Moses then reminds the people what was said previously when the Law was given to them by God. They said they would honor and keep the Law (vs 23-28). It is easy to commit to doing God’s will and keeping His commandments when there is great fear due to His awesome presence. Have you ever made a promise to God in the midst of great suffering or while going through a most difficult trial? It seems well intended and something that we would be able to uphold. After a time when things return to normalcy we forget and begin to revert to old ways and habits. This was the cycle seen during the period of the Judges. These chapters are absolutely amazing and prophetic. God made clear that a day was going to come when they would turn from God, be given to idols and then forced to serve them in a foreign land. He promises to restore them if they seek Him with all their heart. Concealed within these chapters is the future fulfilment of New Covenant Reality. The exhortation Moses was giving can find its realization in the last day church. It makes sense when we consider that Moses may well pick up on this theme when he returns as one of the two witnesses during the tribulation period (Mal 4:4-6, Rev 11). The pulse of Moses exhortation radiates for our day. He represents the manifestation of the True Priesthood that will soon emerge. It would be good to read these chapters (Deu 4, 5 and 6) with Psalm 119. They are very similar and they present a picture of the True priesthood (Rev 5:10).
In verse 29 the Lord (through Moses) laments that there is not such a people who would wholeheartedly keep His commandments and statutes. They said the right things but after a period of delay and no immediate pressure they would always revert back to their old ways. There would be no change just a constant cycle of serving God through convenience. Honestly, is it any different today?
Moses is again continuing to instil in the lives of the people the necessity of knowing, doing and keeping the Law and statutes of God. How does one come into that place of being able to be like a Moses and Ezra? This chapter I feel helps to give some keys.
Deu 6:13 Thou shalt fear the LORD thy God, and serve him, and shalt swear by his name.
The spirit of the Fear of the Lord is one of the 7 Spirit of God anointing’s as shown in Isa 11:2-3. We have noted that the 7 candlestick piece of furniture was located in the Holy Place of Moses Tabernacle. What is the Fear of the Lord? How can it be best defined? It is an awareness of His presence in every facet of our lives. It is the ability to sense and know when we grieve the Lord resulting in adjustments being made in our lives.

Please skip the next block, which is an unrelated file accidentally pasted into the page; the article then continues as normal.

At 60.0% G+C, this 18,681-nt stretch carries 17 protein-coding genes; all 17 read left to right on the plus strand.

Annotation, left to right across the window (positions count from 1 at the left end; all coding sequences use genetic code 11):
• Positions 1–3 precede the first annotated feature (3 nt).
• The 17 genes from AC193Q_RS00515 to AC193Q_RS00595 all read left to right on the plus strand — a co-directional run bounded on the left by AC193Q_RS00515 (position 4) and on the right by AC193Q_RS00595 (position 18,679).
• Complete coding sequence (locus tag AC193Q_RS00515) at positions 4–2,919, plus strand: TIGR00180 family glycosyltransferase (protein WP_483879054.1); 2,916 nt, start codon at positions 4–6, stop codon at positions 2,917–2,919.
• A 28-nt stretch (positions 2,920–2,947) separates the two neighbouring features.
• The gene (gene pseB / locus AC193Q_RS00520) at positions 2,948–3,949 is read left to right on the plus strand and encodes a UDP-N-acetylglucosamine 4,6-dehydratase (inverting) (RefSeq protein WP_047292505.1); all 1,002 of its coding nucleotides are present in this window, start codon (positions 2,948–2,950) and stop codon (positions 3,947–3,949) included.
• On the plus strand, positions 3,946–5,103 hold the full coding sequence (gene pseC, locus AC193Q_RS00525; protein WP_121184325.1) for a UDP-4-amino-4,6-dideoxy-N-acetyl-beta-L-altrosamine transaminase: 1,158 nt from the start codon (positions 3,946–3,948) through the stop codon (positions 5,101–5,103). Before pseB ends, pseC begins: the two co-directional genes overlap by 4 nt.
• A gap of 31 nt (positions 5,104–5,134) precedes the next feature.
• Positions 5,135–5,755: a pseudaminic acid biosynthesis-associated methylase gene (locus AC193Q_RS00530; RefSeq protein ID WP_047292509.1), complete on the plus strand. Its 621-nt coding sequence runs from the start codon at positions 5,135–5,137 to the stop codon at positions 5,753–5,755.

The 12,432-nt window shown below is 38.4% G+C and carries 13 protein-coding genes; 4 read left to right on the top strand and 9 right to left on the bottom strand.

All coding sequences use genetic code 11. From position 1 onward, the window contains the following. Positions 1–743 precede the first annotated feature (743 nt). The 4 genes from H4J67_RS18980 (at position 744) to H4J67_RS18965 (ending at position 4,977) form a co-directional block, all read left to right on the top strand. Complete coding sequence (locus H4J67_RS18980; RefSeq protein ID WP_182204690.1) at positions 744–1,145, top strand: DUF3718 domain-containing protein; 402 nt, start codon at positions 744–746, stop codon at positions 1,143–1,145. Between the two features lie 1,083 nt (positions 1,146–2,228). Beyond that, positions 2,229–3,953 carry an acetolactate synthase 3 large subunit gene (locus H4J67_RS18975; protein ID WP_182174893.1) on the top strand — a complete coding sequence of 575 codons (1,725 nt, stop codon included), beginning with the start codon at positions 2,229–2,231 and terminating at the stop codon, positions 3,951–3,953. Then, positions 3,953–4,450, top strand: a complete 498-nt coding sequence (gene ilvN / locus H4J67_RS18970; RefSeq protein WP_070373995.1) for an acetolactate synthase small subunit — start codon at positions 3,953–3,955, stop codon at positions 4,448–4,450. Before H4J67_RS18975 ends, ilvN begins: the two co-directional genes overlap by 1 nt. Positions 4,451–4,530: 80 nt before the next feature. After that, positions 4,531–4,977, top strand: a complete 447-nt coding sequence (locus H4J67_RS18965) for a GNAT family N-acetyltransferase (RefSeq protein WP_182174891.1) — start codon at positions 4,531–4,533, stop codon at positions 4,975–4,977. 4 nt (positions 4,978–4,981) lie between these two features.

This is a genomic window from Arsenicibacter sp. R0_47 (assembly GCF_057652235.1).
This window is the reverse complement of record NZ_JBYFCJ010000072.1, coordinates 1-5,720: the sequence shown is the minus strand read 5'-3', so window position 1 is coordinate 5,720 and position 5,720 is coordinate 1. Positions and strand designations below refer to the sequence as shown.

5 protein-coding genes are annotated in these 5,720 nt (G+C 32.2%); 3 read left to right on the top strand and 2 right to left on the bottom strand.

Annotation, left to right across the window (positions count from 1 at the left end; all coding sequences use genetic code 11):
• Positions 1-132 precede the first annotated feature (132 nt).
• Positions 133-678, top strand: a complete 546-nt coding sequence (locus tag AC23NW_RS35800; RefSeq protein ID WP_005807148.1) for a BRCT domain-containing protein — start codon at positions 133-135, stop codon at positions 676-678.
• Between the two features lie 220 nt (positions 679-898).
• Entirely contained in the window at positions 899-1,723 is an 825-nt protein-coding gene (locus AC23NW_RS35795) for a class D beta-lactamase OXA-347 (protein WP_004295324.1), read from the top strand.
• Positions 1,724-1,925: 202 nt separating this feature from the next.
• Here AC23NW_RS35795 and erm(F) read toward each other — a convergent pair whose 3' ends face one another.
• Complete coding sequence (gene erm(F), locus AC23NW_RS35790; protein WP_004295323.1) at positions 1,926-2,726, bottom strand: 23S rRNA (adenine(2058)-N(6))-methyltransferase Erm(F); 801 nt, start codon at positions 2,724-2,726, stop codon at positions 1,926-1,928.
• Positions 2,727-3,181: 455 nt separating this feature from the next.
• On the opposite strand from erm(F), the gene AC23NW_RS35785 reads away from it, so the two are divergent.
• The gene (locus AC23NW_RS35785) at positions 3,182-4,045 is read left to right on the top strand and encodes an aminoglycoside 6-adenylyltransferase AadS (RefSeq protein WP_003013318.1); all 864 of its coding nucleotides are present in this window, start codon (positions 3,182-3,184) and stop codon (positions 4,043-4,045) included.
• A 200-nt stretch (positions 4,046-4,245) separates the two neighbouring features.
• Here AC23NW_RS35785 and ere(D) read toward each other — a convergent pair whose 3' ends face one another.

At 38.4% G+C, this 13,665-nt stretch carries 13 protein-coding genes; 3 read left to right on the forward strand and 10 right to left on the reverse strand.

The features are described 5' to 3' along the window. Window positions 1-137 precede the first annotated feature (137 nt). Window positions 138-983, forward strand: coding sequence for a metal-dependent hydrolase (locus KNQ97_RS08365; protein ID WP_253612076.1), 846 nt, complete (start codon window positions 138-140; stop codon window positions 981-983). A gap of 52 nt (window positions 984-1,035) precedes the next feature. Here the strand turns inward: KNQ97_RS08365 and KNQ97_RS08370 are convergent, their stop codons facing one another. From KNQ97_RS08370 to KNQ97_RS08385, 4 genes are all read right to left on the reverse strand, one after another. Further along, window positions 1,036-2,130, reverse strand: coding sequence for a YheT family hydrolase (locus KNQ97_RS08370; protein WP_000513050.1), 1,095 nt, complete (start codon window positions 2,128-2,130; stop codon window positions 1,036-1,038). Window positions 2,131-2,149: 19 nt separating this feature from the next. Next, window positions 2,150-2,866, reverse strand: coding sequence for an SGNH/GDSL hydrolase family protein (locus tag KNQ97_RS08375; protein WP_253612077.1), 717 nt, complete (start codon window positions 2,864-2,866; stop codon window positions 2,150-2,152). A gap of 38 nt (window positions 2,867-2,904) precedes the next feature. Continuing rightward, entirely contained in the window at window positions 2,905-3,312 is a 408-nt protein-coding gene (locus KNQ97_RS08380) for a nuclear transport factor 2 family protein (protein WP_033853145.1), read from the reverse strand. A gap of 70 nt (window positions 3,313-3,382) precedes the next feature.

Here is a practical explanation from a childhood experience. I was rebellious 15 year old teenager. My relationship with my mom at that time was very strained. One evening I was out at a shopping mall and got caught stealing an item. My dad was summoned by security to come and pick me up at the store. He was obviously angry and made clear that there would be significant punishment. When I was brought home I had to face my younger siblings. Where was my mom? She was in the bedroom crying over what her eldest son had become. My dad ministered needed corporal punishment but it paled in comparison to the pain I experienced in knowing that I hurt my mom, someone who loved me so much. From that time forward my relationship with my mother changed and she has been the primary inspiration for my life.
The closer we walk with God the more we come to know His heart and His ways. It also means we come to know when he is grieved over an issue that may exist in our life. That one night back in 1973 with my mother changed forever my relationship with her. It also put into motion a change of direction in the way I was living; the fruits of which I am enjoying today. The Fear of the Lord helps to ensure that our commitment to God is not just a one-off type of relationship. This is when we feel sorry over something; commit to change to only find ourselves back doing it again when the pressure is off. The Fear of the Lord is pure and it is everlasting. May we learn to walk circumspectly on a daily basis having that awareness of His continual presence upon our lives.
Moses exhorts the people to continually rehearse to the up and coming generations how the Lord led them out of Egypt. He reinforces the importance of teaching God’s precepts to the children and to how they are to be kept as frontlets between the eyes. We know that the people of the Old Testament were not able to keep and fulfil the Law. We also know that Jesus, when He came, did not destroy the law but rather demonstrated how the law could be fulfilled. He raised and elevated its standards and yet showed how we too can become New Covenant believers. The vehicle the New Testament has in being able to fulfil the Law is grace. It serves as the bridge that can take us from where we are as sinners to the position that God has established for us. Grace is the means and enablement required to fulfil the requirements of the Law. It does not dismiss the law, excuse sin or make the law irrelevant. The exhortation of Moses in these chapters is a message that goes beyond the people of his day. It is a clear guide for us. May we be a people who choose “The Fear of the Lord”.
Mark 10 – Read day 62 commentary